Up until 2007/2008, I wasn’t one to pore through a recipe book, choose something and cook or bake it. My limited cooking skills were focused on eating whatever I needed to, in order to survive in a city like Mumbai in an extremely hectic job. You know how it can be-eating out every day is not an option, a cook is too expensive and you aren’t exactly enthused about whipping up exciting food after a long day at work.
But, that was the pre-baking era. Move over to 2009-2010 when I shifted to Gurgaon and I started some extremely basic level of baking. Each person who has baked in the past told me that it was a science and an exact one at that. No scope for a pinch of this, a handful of that ! I had to look through recipes well and bake as per them.
So I put myself through the tedious task of sifting through recipe books and a ton of information online.
Now, I love reading – far more than baking. However, I love a good story that leaves room for imagination. I love the way characters come through, the manner in which a place is described. But somehow the beautiful books containing glossy pictures of the cakes and biscuits and detailed recipes, did not capture my attention.
Just as I was frustrated with the endless poring over recipes and baking terms, as if by telepathic intervention, my friend and then colleague, Jyoti gifted me a book – Icing on the Landour Cake: ‘olde Worlde Cake Recipes.
For those of you who might be interested, Landour is a small cantonment hill station close to Mussourie and this book contains recipes that the American missionaries settled here used, in the 1930’s. My excitement knew no bounds! This was a piece of history that got assimilated to the Indian flavours so seamlessly– it was just what I wanted – simple, precise and as you read it, it gives you a comfortable sense of wholesome, home baking along with a great story !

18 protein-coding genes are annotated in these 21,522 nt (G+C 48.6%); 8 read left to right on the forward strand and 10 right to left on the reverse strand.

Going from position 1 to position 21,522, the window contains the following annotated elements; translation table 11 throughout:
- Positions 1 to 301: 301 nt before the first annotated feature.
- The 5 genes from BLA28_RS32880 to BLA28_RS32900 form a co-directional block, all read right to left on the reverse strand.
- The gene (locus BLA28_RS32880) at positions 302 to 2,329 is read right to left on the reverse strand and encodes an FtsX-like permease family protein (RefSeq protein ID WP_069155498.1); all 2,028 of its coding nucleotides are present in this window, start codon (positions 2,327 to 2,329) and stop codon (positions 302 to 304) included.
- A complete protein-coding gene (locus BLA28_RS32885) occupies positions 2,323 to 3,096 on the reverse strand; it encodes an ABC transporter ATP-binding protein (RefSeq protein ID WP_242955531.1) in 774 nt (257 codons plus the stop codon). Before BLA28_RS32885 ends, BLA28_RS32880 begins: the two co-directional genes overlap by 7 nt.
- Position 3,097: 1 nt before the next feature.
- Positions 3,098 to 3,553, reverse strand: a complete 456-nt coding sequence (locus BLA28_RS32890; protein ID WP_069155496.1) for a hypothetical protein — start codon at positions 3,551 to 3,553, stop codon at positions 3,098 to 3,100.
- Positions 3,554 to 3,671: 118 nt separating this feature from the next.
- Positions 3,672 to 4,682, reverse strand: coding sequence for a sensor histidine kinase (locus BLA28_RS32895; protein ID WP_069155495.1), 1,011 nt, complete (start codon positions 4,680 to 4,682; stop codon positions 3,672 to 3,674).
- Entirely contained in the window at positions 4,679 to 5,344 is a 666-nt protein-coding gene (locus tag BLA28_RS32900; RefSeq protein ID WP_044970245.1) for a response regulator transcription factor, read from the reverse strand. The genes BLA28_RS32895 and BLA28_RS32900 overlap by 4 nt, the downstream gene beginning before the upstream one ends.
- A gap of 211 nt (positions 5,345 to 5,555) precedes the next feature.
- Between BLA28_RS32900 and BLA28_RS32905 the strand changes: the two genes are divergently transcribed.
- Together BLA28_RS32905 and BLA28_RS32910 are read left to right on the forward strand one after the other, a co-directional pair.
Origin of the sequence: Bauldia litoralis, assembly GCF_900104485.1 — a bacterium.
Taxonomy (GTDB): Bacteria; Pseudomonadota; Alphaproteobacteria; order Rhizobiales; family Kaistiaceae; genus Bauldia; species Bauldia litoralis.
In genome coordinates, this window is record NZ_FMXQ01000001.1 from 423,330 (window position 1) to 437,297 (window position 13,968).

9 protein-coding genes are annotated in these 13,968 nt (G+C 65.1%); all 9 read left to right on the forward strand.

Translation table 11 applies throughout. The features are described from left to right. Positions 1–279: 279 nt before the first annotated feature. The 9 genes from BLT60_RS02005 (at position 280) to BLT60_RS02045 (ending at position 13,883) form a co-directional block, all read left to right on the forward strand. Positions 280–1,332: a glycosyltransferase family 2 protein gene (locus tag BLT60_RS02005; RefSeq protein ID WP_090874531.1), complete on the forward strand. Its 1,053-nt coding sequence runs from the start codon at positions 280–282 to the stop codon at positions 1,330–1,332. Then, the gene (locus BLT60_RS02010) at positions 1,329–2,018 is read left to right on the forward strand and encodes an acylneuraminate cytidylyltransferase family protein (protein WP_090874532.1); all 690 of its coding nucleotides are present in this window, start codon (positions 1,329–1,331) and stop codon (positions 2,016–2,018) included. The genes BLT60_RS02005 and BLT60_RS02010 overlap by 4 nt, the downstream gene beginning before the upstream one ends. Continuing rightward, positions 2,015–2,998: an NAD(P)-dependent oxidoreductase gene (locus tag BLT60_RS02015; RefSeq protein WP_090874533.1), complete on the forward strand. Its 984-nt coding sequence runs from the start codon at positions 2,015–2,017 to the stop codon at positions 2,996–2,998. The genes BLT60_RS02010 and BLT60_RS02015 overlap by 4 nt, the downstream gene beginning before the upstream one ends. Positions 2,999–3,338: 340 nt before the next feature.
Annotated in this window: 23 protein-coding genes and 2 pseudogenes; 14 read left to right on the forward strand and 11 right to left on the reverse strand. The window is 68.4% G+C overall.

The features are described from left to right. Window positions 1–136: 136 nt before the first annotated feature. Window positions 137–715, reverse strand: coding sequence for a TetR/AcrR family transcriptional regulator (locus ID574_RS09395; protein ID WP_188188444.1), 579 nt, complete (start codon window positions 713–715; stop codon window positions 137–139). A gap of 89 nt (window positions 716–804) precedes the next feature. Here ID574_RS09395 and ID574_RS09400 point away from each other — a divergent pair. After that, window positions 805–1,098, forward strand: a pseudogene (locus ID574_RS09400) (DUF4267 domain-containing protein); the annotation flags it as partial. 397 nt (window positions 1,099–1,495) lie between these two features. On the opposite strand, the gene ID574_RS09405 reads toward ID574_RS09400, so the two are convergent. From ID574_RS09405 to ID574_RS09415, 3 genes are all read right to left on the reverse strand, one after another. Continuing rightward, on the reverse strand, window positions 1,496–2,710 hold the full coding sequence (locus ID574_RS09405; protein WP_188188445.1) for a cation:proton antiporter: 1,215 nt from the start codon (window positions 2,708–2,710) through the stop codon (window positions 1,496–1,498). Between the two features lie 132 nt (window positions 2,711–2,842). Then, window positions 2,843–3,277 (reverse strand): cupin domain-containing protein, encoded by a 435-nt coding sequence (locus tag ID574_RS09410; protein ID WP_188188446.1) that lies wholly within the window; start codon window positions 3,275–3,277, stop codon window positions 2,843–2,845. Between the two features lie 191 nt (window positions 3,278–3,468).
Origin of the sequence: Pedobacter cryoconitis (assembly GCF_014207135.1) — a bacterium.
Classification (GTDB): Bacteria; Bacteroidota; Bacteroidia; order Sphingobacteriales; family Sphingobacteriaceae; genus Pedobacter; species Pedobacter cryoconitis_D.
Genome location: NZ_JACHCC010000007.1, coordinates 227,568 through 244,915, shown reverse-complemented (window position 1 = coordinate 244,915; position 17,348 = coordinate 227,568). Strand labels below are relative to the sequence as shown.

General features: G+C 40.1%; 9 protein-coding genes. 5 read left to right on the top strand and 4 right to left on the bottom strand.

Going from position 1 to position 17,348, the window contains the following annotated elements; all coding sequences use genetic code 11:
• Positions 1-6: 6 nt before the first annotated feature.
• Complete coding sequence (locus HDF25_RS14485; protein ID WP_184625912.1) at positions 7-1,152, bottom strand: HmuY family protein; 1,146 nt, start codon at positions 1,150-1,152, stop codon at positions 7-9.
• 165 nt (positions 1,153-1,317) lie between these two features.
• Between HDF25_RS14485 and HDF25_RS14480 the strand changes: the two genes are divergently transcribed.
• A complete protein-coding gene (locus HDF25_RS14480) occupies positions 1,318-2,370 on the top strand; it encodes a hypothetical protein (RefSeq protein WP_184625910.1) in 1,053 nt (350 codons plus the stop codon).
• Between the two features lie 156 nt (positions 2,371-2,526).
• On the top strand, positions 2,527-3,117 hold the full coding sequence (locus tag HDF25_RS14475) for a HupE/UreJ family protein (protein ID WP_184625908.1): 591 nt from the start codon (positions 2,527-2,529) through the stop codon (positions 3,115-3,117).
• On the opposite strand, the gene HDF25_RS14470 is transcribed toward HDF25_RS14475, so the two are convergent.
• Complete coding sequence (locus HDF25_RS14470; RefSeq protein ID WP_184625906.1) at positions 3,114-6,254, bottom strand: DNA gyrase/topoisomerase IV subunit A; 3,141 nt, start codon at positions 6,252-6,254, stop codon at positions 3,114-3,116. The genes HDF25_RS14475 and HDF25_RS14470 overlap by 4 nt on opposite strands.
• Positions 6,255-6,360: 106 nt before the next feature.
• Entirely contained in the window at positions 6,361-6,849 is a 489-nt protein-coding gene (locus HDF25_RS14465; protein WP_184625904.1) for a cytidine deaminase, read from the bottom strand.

No exotic ingredients, no fuss or accessories to dress up the cakes or no fancy instructions. The recipes were truly old world and soulful…The book taught me that just like with life, the frills might add to the beauty, but the actual essence is in the taste.
I began trying the different recipes this book had to offer. One of the cakes I loved trying was the Banana Nut Cake. I made my own little changes like replacing the flour with wholewheat, replacing shortening with canola oil and excluding the soda.
Let me tell you the challenge here – the charm of the book lies in the fact that there are no pictures of the actual cakes. So you don’t know what to expect – that is, whether the appearance, taste and texture was meant to be as they were originally.